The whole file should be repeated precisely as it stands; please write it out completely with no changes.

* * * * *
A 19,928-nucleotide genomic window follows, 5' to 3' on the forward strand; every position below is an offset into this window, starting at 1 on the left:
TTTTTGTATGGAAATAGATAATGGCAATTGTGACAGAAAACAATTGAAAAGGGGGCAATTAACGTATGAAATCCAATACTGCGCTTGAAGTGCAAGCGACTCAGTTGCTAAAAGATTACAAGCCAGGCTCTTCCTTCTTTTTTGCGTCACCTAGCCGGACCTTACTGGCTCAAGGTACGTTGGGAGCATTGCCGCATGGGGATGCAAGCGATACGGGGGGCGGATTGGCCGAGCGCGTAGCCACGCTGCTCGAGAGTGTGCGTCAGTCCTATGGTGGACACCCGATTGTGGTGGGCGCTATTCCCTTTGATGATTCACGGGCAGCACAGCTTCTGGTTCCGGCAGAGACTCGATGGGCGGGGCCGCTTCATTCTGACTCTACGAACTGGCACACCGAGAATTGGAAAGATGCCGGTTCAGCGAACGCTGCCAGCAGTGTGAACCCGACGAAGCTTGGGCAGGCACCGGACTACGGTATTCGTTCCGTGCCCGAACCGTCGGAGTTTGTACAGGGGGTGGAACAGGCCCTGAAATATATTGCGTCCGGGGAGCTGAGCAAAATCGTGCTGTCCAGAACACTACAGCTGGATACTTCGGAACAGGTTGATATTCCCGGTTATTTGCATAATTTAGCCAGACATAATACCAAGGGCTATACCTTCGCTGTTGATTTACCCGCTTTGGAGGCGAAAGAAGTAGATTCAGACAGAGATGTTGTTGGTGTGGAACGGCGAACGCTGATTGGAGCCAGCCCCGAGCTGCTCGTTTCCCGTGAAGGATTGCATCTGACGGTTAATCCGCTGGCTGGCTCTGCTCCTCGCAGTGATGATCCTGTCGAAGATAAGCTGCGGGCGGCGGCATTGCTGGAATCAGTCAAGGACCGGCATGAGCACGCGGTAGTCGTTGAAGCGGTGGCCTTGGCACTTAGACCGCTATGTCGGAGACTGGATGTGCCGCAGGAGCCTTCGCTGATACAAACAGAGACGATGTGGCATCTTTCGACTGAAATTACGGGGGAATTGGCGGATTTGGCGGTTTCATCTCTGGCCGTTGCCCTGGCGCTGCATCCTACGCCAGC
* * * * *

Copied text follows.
A 19,928-nucleotide genomic window follows, 5' to 3' on the forward strand; every position below is an offset into this window, starting at 1 on the left:
TTTTTGTATGGAAATAGATAATGGCAATTGTGACAGAAAACAATTGAAAAGGGGGCAATTAACGTATGAAATCCAATACTGCGCTTGAAGTGCAAGCGACTCAGTTGCTAAAAGATTACAAGCCAGGCTCTTCCTTCTTTTTTGCGTCACCTAGCCGGACCTTACTGGCTCAAGGTACGTTGGGAGCATTGCCGCATGGGGATGCAAGCGATACGGGGGGCGGATTGGCCGAGCGCGTAGCCACGCTGCTCGAGAGTGTGCGTCAGTCCTATGGTGGACACCCGATTGTGGTGGGCGCTATTCCCTTTGATGATTCACGGGCAGCACAGCTTCTGGTTCCGGCAGAGACTCGATGGGCGGGGCCGCTTCATTCTGACTCTACGAACTGGCACACCGAGAATTGGAAAGATGCCGGTTCAGCGAACGCTGCCAGCAGTGTGAACCCGACGAAGCTTGGGCAGGCACCGGACTACGGTATTCGTTCCGTGCCCGAACCGTCGGAGTTTGTACAGGGGGTGGAACAGGCCCTGAAATATATTGCGTCCGGGGAGCTGAGCAAAATCGTGCTGTCCAGAACACTACAGCTGGATACTTCGGAACAGGTTGATATTCCCGGTTATTTGCATAATTTAGCCAGACATAATACCAAGGGCTATACCTTCGCTGTTGATTTACCCGCTTTGGAGGCGAAAGAAGTAGATTCAGACAGAGATGTTGTTGGTGTGGAACGGCGAACGCTGATTGGAGCCAGCCCCGAGCTGCTCGTTTCCCGTGAAGGATTGCATCTGACGGTTAATCCGCTGGCTGGCTCTGCTCCTCGCAGTGATGATCCTGTCGAAGATAAGCTGCGGGCGGCGGCATTGCTGGAATCAGTCAAGGACCGGCATGAGCACGCGGTAGTCGTTGAAGCGGTGGCCTTGGCACTTAGACCGCTATGTCGGAGACTGGATGTGCCGCAGGAGCCTTCGCTGATACAAACAGAGACGATGTGGCATCTTTCGACTGAAATTACGGGGGAATTGGCGGATTTGGCGGTTTCATCTCTGGCCGTTGCCCTGGCGCTGCATCCTACGCCAGC